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“City of God” and “The Constant Gardener” director Fernando Meirelles returns with “360”, his highly anticipated new outing, fittingly chosen as the opening film of the 2011 London Film Festival. Using Arthur Schnitzler’s classic play “Reigen” (“La Ronde”) as its starting point, the film features a script from acclaimed writer Peter Morgan (“The Queen”, “Frost/Nixon”) and revolves around several intertwining tales of love, life and infidelity. Behind the camera luminaries and globe-hopping locations aside, the film’s main draw is its stellar ensemble cast, which boasts amongst its number Rachel Weisz, Jude Law, Jamel Debbouze, Ben Foster, Moritz Bleibtreu and the inimitable Anthony Hopkins.
Taking place in a variety of cities across the world including Vienna, Bratislava, Paris, London, Rio, Phoenix and Denver, the film follows several couples as they face up to life changing choices, and a series of strangers who make powerful chance connections, their various stories gradually converging, Initially, these include a young Slovakian woman beginning work as a prostitute as a means of escaping poverty, a businessman tempted by extra marital sex, a Muslim widower tormented by his love for a married co-worker and a man travelling around in search of his long missing daughter. Soon, fate intervenes, and the characters lives overlap, colliding in passionate, hope inspiring and tragic fashion.
Unsurprisingly, “360” is an exceptionally accomplished and well-crafted film, with Meirelles continuing to evolve into one of the most impressive directors working in the world today. In visual terms, the film is absolutely stunning, shot in his usual naturalistic style and painted in subtle, subdued colours and making wonderful use of its many locations to give a truly global feel than neatly underlines its humanistic ambitions. The composition of many shots is breathtakingly gorgeous, and the film features some truly original editing and split screen work that allows it to flow and move gracefully throughout. With a surprisingly economic running time of less than two hours, the film is well paced and packs in a great deal of drama, benefitting from several tense set pieces and a few flashes of violence.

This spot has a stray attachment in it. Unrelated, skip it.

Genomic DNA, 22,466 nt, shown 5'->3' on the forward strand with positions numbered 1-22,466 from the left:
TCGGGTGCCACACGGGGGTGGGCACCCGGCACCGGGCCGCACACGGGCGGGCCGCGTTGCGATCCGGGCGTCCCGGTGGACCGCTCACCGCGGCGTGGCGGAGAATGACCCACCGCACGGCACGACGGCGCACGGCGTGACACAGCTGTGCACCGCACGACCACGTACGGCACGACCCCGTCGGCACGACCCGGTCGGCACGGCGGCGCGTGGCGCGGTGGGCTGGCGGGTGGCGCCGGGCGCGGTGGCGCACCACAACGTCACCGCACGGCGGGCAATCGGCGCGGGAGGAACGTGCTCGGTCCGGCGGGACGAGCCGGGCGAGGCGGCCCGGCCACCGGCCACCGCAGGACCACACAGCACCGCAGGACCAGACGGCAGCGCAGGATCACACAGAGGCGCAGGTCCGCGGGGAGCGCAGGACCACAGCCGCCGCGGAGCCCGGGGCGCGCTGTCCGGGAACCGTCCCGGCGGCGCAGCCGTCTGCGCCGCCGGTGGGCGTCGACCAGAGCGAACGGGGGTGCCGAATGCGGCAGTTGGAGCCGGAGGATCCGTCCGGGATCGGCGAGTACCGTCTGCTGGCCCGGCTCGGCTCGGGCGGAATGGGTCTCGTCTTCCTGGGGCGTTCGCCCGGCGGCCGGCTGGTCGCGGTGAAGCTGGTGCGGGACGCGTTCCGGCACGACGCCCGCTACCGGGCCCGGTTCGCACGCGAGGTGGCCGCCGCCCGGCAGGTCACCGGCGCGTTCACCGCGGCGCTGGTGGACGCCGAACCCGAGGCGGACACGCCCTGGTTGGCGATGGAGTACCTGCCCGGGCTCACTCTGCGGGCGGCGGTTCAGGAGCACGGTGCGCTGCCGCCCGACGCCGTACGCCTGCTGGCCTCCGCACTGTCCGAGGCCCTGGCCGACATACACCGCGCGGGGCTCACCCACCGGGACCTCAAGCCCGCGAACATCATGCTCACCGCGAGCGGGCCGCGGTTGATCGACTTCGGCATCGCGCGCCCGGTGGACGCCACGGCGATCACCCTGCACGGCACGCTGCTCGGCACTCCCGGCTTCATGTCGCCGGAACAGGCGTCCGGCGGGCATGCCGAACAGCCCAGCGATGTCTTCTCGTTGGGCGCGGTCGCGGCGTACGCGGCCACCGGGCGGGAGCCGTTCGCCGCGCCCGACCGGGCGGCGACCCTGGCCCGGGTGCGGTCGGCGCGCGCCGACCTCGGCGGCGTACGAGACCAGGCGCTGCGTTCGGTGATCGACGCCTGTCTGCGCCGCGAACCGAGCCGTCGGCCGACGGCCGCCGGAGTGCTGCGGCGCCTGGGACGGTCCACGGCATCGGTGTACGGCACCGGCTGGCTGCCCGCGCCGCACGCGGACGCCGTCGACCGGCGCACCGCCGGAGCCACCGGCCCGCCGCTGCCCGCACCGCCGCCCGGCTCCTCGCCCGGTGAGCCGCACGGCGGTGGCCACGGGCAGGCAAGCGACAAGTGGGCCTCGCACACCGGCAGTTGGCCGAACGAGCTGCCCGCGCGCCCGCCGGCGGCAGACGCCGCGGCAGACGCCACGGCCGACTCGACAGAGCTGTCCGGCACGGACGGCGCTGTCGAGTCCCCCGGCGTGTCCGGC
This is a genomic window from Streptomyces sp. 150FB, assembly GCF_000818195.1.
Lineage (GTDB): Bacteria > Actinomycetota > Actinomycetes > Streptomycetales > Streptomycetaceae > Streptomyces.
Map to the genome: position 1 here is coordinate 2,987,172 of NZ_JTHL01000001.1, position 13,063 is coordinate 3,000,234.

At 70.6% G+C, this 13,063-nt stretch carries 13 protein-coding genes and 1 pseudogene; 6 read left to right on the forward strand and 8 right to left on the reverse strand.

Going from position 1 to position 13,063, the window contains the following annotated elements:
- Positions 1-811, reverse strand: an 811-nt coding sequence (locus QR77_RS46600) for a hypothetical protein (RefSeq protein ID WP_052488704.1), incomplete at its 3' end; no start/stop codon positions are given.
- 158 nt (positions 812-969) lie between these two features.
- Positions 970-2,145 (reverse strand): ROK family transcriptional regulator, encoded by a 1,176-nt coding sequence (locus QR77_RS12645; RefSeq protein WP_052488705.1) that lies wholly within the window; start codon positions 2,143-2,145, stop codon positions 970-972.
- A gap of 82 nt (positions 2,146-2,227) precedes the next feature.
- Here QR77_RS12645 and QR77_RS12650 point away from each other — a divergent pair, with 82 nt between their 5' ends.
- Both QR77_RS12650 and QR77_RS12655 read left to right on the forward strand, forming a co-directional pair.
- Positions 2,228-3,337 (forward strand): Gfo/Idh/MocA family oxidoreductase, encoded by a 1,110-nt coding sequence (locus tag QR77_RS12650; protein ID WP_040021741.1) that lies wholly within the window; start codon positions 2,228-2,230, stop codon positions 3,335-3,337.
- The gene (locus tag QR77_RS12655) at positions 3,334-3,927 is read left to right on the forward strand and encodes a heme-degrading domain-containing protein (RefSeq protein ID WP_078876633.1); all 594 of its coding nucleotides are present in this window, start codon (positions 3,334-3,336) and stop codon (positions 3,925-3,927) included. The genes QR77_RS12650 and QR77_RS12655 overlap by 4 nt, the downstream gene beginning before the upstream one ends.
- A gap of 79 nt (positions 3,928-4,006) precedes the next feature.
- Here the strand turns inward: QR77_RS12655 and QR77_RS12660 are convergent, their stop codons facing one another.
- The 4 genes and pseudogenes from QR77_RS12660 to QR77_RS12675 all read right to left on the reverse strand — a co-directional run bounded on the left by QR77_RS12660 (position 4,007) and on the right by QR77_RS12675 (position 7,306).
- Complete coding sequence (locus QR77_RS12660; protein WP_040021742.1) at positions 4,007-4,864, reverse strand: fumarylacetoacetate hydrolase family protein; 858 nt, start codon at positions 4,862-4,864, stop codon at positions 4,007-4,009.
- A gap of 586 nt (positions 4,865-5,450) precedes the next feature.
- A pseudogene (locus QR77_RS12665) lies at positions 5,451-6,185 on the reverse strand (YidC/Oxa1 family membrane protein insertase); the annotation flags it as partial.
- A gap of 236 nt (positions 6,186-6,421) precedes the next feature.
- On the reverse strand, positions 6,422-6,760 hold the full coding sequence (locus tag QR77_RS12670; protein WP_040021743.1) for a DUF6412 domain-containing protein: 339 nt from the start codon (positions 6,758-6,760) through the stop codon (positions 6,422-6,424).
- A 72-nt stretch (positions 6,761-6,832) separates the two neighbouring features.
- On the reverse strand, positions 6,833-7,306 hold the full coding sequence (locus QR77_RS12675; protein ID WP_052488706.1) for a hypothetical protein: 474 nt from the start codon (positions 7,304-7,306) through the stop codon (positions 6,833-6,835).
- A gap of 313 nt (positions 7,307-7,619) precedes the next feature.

Perhaps more importantly, Meirelles again proves himself extremely capable when it comes to getting best from his cast, with most of the stars giving their most believable and heartfelt performances for some time. Anthony Hopkins in particular in on top form, which comes as rather a relief after some of his more ripe recent showings in “The Rite”, “Thor” and “The Wolfman” to name but a few, and is here utterly convincing and compelling as the grief stricken father coming to terms with fact that his daughter is most likely dead, or at least out of his life. Although pretty much everyone acquits themselves very well indeed, also worthy of note are Ben Foster as a sex offender trying to overcome his demons, and Jamel Debbouze and Russian actor Vladimir Vdovichenkov, who between the two of them provide the film with its most surprising and delightfully moving moments.
However, the film does have its flaws, chief amongst which is an overall air of familiarity, as for all its thoughtfulness and emotional ruminations on the human condition, it’s kind of hard to get away from the fact that it is yet another story of initially disparate characters slowly being revealed to be connected. Whatever the viewer’s feelings on fate, the film does feel a bit artificial, and since it quickly becomes clear that by the end most of the various narrative threads will have been knotted together, it’s all too easy to spend the rest of the running time trying to guess how screenwriter Morgan will contrive to achieve this. Whilst the script is solid and does a reasonable job of holding the interest, some parts inevitably feel underdeveloped (the subplot involving Jude Law and Rachel Weisz in particular), and though the film is at times oddly moralising, it lacks any real sense of point and purpose.
This isn’t enough to sink the film, and thanks mainly to the talents of Fernando Meirelles and the prestigious cast, “360” is a very enjoyable and worthwhile experience, if one that never quite convinces or manages to be as deep as its ambitions suggest. Certainly, although another solid entry on Meirelles’ CV, it’s clearly time for the brilliant helmer to try something a little different, or run the risk of simply repeating himself.
Fernando Meirelles (director) / Peter Morgan (screenplay), Arthur Schnitzler (play)
CAST: Rachel Weisz … Rose
Ben Foster … Tyler
Gabriela Marcinkova … Anna